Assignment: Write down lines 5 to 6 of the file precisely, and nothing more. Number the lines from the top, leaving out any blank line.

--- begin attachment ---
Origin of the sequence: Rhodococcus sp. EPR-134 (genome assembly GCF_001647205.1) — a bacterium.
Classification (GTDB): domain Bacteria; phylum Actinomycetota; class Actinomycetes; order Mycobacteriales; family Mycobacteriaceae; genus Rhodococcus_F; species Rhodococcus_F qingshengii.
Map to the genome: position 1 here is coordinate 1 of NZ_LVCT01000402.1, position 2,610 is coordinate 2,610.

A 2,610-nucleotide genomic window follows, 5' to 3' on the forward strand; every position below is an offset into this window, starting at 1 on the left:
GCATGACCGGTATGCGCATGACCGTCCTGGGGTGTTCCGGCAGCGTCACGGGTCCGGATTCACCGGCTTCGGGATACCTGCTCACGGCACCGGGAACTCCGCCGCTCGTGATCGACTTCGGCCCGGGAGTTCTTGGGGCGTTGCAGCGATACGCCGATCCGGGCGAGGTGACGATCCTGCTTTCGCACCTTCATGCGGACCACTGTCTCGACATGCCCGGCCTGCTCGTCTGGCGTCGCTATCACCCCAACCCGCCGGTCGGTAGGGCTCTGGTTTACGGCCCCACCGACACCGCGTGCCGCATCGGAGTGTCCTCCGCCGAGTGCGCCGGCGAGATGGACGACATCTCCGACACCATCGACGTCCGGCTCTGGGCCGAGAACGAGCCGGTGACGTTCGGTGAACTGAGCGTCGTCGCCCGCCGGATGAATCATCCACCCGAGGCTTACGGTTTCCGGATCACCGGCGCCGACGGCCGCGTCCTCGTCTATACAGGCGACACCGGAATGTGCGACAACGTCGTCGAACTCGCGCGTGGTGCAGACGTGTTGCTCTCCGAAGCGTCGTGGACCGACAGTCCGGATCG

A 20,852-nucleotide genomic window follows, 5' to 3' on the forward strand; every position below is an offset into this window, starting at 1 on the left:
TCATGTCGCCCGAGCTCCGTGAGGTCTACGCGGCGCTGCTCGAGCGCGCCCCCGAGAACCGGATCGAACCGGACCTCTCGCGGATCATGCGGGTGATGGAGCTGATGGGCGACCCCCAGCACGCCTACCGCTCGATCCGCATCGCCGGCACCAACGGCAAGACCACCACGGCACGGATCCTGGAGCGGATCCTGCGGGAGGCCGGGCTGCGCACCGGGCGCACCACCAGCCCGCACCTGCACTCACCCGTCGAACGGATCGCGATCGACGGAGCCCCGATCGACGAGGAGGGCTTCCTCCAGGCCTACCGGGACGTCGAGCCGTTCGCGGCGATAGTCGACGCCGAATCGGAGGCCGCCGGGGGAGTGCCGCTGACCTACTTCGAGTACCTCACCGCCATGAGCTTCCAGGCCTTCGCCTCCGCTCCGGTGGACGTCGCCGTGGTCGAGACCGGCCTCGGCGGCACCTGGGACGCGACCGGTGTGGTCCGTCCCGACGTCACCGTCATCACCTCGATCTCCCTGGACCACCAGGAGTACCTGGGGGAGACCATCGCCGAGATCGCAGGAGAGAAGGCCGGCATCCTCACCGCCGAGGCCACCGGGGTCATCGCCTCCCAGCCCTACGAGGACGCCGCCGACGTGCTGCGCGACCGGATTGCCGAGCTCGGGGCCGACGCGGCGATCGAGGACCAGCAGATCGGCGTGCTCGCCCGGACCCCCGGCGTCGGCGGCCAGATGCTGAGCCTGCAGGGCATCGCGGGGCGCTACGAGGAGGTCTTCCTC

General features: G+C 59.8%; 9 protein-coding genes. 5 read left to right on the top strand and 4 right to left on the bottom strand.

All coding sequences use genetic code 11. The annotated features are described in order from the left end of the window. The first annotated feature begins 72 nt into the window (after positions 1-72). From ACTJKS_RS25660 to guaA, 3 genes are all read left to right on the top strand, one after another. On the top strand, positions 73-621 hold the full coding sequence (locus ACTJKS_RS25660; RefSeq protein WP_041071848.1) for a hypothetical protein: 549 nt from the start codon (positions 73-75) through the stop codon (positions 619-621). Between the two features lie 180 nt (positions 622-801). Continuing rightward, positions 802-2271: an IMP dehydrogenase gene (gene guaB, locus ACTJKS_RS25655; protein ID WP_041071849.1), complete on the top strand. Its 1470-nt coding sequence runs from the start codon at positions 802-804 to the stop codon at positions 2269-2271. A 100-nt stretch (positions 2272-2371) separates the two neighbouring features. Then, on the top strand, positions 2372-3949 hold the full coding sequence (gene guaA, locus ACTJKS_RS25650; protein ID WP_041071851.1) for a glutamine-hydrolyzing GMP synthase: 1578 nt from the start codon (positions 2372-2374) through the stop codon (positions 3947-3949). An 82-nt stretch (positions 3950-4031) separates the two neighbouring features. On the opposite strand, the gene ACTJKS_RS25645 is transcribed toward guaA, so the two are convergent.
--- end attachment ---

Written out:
GCATGACCGGTATGCGCATGACCGTCCTGGGGTGTTCCGGCAGCGTCACGGGTCCGGATTCACCGGCTTCGGGATACCTGCTCACGGCACCGGGAACTCCGCCGCTCGTGATCGACTTCGGCCCGGGAGTTCTTGGGGCGTTGCAGCGATACGCCGATCCGGGCGAGGTGACGATCCTGCTTTCGCACCTTCATGCGGACCACTGTCTCGACATGCCCGGCCTGCTCGTCTGGCGTCGCTATCACCCCAACCCGCCGGTCGGTAGGGCTCTGGTTTACGGCCCCACCGACACCGCGTGCCGCATCGGAGTGTCCTCCGCCGAGTGCGCCGGCGAGATGGACGACATCTCCGACACCATCGACGTCCGGCTCTGGGCCGAGAACGAGCCGGTGACGTTCGGTGAACTGAGCGTCGTCGCCCGCCGGATGAATCATCCACCCGAGGCTTACGGTTTCCGGATCACCGGCGCCGACGGCCGCGTCCTCGTCTATACAGGCGACACCGGAATGTGCGACAACGTCGTCGAACTCGCGCGTGGTGCAGACGTGTTGCTCTCCGAAGCGTCGTGGACCGACAGTCCGGATCG

A 20,852-nucleotide genomic window follows, 5' to 3' on the forward strand; every position below is an offset into this window, starting at 1 on the left: